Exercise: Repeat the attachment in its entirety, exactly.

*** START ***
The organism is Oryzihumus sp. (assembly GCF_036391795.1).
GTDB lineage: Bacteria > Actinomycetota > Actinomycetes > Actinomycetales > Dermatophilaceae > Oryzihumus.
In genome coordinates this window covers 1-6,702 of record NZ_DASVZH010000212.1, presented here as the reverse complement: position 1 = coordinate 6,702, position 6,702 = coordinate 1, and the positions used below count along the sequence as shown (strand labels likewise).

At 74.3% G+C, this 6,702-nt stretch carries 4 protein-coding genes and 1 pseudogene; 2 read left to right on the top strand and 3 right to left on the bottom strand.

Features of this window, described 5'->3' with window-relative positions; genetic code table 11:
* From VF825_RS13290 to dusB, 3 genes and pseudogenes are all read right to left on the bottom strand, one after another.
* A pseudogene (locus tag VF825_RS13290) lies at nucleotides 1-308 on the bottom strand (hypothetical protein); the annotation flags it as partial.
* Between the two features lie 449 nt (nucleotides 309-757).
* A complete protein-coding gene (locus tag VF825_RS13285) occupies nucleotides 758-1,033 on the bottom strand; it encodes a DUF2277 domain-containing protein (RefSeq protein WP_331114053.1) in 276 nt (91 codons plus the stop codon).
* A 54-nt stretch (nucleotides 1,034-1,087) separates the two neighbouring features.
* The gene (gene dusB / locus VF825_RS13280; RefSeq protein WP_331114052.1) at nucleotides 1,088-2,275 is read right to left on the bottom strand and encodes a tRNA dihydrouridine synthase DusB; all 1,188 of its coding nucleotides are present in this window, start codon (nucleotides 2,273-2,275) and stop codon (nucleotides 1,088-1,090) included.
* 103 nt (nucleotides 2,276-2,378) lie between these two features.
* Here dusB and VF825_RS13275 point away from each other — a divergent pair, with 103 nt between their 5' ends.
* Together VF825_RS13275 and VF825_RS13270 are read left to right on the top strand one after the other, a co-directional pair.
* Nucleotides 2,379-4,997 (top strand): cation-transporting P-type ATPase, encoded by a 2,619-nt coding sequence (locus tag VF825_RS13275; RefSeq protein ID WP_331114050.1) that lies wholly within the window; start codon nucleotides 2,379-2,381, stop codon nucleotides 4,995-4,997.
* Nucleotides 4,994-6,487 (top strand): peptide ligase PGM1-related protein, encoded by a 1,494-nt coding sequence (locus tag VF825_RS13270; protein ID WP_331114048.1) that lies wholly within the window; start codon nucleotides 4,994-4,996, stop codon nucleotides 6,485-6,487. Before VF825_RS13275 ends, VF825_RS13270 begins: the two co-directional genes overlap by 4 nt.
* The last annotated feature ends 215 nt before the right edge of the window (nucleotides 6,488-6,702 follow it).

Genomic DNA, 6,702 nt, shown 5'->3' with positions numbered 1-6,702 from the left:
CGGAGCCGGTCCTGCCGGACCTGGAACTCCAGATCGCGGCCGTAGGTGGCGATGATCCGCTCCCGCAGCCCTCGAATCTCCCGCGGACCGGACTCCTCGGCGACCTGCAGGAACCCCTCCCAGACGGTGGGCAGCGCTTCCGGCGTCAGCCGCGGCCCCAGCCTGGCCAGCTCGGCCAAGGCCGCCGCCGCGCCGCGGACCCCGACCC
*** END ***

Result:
The organism is Oryzihumus sp. (assembly GCF_036391795.1).
GTDB lineage: Bacteria > Actinomycetota > Actinomycetes > Actinomycetales > Dermatophilaceae > Oryzihumus.
In genome coordinates this window covers 1-6,702 of record NZ_DASVZH010000212.1, presented here as the reverse complement: position 1 = coordinate 6,702, position 6,702 = coordinate 1, and the positions used below count along the sequence as shown (strand labels likewise).

At 74.3% G+C, this 6,702-nt stretch carries 4 protein-coding genes and 1 pseudogene; 2 read left to right on the top strand and 3 right to left on the bottom strand.

Features of this window, described 5'->3' with window-relative positions; genetic code table 11:
* From VF825_RS13290 to dusB, 3 genes and pseudogenes are all read right to left on the bottom strand, one after another.
* A pseudogene (locus tag VF825_RS13290) lies at nucleotides 1-308 on the bottom strand (hypothetical protein); the annotation flags it as partial.
* Between the two features lie 449 nt (nucleotides 309-757).
* A complete protein-coding gene (locus tag VF825_RS13285) occupies nucleotides 758-1,033 on the bottom strand; it encodes a DUF2277 domain-containing protein (RefSeq protein WP_331114053.1) in 276 nt (91 codons plus the stop codon).
* A 54-nt stretch (nucleotides 1,034-1,087) separates the two neighbouring features.
* The gene (gene dusB / locus VF825_RS13280; RefSeq protein WP_331114052.1) at nucleotides 1,088-2,275 is read right to left on the bottom strand and encodes a tRNA dihydrouridine synthase DusB; all 1,188 of its coding nucleotides are present in this window, start codon (nucleotides 2,273-2,275) and stop codon (nucleotides 1,088-1,090) included.
* 103 nt (nucleotides 2,276-2,378) lie between these two features.
* Here dusB and VF825_RS13275 point away from each other — a divergent pair, with 103 nt between their 5' ends.
* Together VF825_RS13275 and VF825_RS13270 are read left to right on the top strand one after the other, a co-directional pair.
* Nucleotides 2,379-4,997 (top strand): cation-transporting P-type ATPase, encoded by a 2,619-nt coding sequence (locus tag VF825_RS13275; RefSeq protein ID WP_331114050.1) that lies wholly within the window; start codon nucleotides 2,379-2,381, stop codon nucleotides 4,995-4,997.
* Nucleotides 4,994-6,487 (top strand): peptide ligase PGM1-related protein, encoded by a 1,494-nt coding sequence (locus tag VF825_RS13270; protein ID WP_331114048.1) that lies wholly within the window; start codon nucleotides 4,994-4,996, stop codon nucleotides 6,485-6,487. Before VF825_RS13275 ends, VF825_RS13270 begins: the two co-directional genes overlap by 4 nt.
* The last annotated feature ends 215 nt before the right edge of the window (nucleotides 6,488-6,702 follow it).

Genomic DNA, 6,702 nt, shown 5'->3' with positions numbered 1-6,702 from the left:
CGGAGCCGGTCCTGCCGGACCTGGAACTCCAGATCGCGGCCGTAGGTGGCGATGATCCGCTCCCGCAGCCCTCGAATCTCCCGCGGACCGGACTCCTCGGCGACCTGCAGGAACCCCTCCCAGACGGTGGGCAGCGCTTCCGGCGTCAGCCGCGGCCCCAGCCTGGCCAGCTCGGCCAAGGCCGCCGCCGCGCCGCGGACCCCGACCC